As an effective reformer in the House of Commons, whose achievements continue to have a positive impact on Canadians today, Macphail was the only sitting female MP for the first 15 years of the 19 years she served federally. Not bad for an Ontario farm girl! One cannot be more pumped than Barry, in confirming the virtual participation in the second portion of our concluding program of yet another highly recognizable political figure and popular former Leasider: Ms Jane Pitfield. Now the Warden of Pontiac in that historically rich region of Quebec.
Jane looks forward to acquainting old friends with her present very active and exciting life, a portion of which centres on a unique family home property and honouring the ancestors whose prominence in the timber trade found them playing a key role in the growth of a young nation called Canada. Discover what Jane has been up to as new fulfilling chapters unfold in a life that thrives on one project and adventure after another. There will be more said in further newsletters. To be sure, Jane will be welcomed back with open arms, when she joins us virtually on Tuesday, December 7.
Several authors and their writings came in for special attention during the Discover Your Heritage series opening program A Page Turner. It was obvious that host Barry Penhale and narrator Stephanie Forrester were in sync as they expressed high praise for (among others) the Canadian writers Mark Abley, Richard Wagamese, and Alison Wearing. As a follow-up to the recent virtual presentation, we are pleased to provide brief biographical notes on each writer and display some of the covers of books they have authored. We recommend discovering these truly outstanding writers for yourself.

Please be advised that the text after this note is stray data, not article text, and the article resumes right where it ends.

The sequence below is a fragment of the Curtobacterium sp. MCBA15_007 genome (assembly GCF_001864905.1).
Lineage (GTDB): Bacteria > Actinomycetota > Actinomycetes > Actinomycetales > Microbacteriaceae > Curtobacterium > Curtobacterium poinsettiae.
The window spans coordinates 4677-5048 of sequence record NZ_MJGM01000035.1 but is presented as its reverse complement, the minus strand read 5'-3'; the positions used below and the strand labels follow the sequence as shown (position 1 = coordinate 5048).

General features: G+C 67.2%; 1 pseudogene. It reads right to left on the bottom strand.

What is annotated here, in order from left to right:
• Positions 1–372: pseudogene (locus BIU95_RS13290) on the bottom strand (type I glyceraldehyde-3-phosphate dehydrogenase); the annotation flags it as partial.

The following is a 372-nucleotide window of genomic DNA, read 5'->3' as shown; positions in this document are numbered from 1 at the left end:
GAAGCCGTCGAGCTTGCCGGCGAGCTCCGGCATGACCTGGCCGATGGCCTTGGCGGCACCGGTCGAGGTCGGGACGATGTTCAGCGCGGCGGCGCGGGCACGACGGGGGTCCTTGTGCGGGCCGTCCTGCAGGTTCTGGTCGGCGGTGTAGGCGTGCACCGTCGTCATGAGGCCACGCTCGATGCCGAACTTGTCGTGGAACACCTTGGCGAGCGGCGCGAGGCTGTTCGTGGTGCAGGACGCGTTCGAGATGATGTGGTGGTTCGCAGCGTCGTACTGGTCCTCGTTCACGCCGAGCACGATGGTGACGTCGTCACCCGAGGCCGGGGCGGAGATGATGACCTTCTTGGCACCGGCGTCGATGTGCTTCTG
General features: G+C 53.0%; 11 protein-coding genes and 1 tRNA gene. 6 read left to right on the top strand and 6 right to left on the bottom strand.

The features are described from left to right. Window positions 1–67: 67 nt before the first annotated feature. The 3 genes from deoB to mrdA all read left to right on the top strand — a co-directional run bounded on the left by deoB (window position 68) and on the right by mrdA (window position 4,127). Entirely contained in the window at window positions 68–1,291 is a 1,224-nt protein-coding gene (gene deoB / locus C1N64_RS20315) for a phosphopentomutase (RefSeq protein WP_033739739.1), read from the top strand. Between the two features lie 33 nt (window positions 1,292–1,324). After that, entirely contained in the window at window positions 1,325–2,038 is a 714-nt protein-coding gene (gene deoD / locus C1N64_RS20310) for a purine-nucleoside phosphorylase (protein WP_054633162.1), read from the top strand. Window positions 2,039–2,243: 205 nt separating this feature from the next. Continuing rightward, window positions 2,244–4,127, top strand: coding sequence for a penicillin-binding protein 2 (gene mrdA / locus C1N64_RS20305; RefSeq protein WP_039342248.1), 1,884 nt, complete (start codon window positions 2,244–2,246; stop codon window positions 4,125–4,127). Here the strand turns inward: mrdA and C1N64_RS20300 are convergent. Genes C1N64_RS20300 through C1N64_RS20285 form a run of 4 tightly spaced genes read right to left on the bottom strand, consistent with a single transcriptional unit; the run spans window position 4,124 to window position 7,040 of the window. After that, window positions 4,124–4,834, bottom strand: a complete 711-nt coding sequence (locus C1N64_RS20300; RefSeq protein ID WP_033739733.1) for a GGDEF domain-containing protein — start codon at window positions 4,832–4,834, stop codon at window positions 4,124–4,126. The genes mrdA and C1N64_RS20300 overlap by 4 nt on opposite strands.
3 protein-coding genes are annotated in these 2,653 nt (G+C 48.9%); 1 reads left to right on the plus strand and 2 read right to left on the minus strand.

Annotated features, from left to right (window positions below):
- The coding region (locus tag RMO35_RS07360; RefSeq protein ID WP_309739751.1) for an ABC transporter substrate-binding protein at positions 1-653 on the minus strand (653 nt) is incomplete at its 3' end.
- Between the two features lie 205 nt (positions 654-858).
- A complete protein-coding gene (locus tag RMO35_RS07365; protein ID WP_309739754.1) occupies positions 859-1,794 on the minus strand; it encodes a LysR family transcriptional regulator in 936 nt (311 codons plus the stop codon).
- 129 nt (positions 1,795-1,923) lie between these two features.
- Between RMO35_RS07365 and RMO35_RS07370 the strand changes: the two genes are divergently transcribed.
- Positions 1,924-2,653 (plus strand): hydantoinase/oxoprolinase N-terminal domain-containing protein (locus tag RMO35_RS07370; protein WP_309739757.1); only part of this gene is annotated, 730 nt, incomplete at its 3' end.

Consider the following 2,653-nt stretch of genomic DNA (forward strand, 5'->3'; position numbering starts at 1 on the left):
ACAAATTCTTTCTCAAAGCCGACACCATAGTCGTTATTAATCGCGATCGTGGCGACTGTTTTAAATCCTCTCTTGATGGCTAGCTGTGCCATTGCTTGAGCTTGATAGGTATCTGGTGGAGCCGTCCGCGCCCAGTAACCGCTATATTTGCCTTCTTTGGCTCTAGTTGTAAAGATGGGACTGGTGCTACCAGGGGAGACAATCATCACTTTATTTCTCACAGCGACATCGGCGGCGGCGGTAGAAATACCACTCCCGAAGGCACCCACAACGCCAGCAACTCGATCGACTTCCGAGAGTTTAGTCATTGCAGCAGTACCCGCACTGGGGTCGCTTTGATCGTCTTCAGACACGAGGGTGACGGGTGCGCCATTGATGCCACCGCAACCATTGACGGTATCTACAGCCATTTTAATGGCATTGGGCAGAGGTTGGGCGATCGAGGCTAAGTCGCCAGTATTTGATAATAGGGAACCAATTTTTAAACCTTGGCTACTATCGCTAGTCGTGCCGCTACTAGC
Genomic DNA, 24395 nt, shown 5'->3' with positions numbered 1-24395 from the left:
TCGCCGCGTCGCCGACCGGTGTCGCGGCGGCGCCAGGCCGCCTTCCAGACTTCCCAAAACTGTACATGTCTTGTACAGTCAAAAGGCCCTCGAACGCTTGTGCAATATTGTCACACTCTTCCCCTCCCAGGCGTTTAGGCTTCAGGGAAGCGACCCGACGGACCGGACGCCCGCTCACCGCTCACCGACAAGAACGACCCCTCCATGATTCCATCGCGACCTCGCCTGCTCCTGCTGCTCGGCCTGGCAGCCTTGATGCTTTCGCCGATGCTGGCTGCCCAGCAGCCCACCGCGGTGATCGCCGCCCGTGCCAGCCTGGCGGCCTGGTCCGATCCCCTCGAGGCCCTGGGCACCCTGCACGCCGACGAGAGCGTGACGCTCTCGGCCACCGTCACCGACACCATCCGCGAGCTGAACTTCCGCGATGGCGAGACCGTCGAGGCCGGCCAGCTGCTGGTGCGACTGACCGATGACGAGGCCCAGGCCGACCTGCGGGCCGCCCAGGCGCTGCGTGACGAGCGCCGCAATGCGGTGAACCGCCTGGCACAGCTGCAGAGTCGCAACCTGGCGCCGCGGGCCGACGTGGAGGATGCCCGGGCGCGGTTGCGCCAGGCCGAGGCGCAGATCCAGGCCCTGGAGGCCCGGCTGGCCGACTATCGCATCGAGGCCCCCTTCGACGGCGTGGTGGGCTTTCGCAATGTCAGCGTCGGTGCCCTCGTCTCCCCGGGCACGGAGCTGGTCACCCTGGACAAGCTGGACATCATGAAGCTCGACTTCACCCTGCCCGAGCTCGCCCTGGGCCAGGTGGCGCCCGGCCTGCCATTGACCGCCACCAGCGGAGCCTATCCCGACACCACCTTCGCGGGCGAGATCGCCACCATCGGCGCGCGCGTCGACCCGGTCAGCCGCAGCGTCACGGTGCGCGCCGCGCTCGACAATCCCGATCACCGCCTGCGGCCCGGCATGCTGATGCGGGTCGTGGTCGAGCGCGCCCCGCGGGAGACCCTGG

A Rhodes Scholar, Guggenheim Fellow, a winner of Canada’s National Newspaper Award, and the first winner of the Liber Press Prize for international writers, Mark Abley lives in Point Claire, Quebec. His impressive body of work includes six books of non-fiction, four collections of poetry, and two children’s books. Highly recommended are the Abley-authored titles Conversations with a Dead Man, and a family memoir, The Organist. Mark’s most recent book of poems is The Tongues of Earth: New and Selected Poems(2015). This was his fourth collection of poetry, his largest, and his first in a decade.
An Objibway from northwestern Ontario, Wagamese in his all too short lifetime had written seventeen best-selling books, several of which were considered literary masterpieces. He was a courageous and highly spiritual person who learned well the hard lessons resulting from encounters with racism during his early years. A master storyteller and regarded by his peers as a major literary talent, Richard Wagamese is well worth discovering. Barry suggests beginning with Indian Horse (2012) and Medicine Walk (2014).
This resident of Stratford is a Canadian treasure and one cannot but wonder if she had been showered with fairy dust at birth. More than an exceptionally gifted award-winning author, Wearing is also prominently identified with the world of dance, music, and theatre. Her one-woman original show Confessions of A Fairy’s Daughter (based on the book of the same name) is absolutely spellbinding. Both book and stage production should not be missed. Alison’s loyal legion of fans are delighted to know the new book, Moments of Glad Grace: A Memoir, is now available.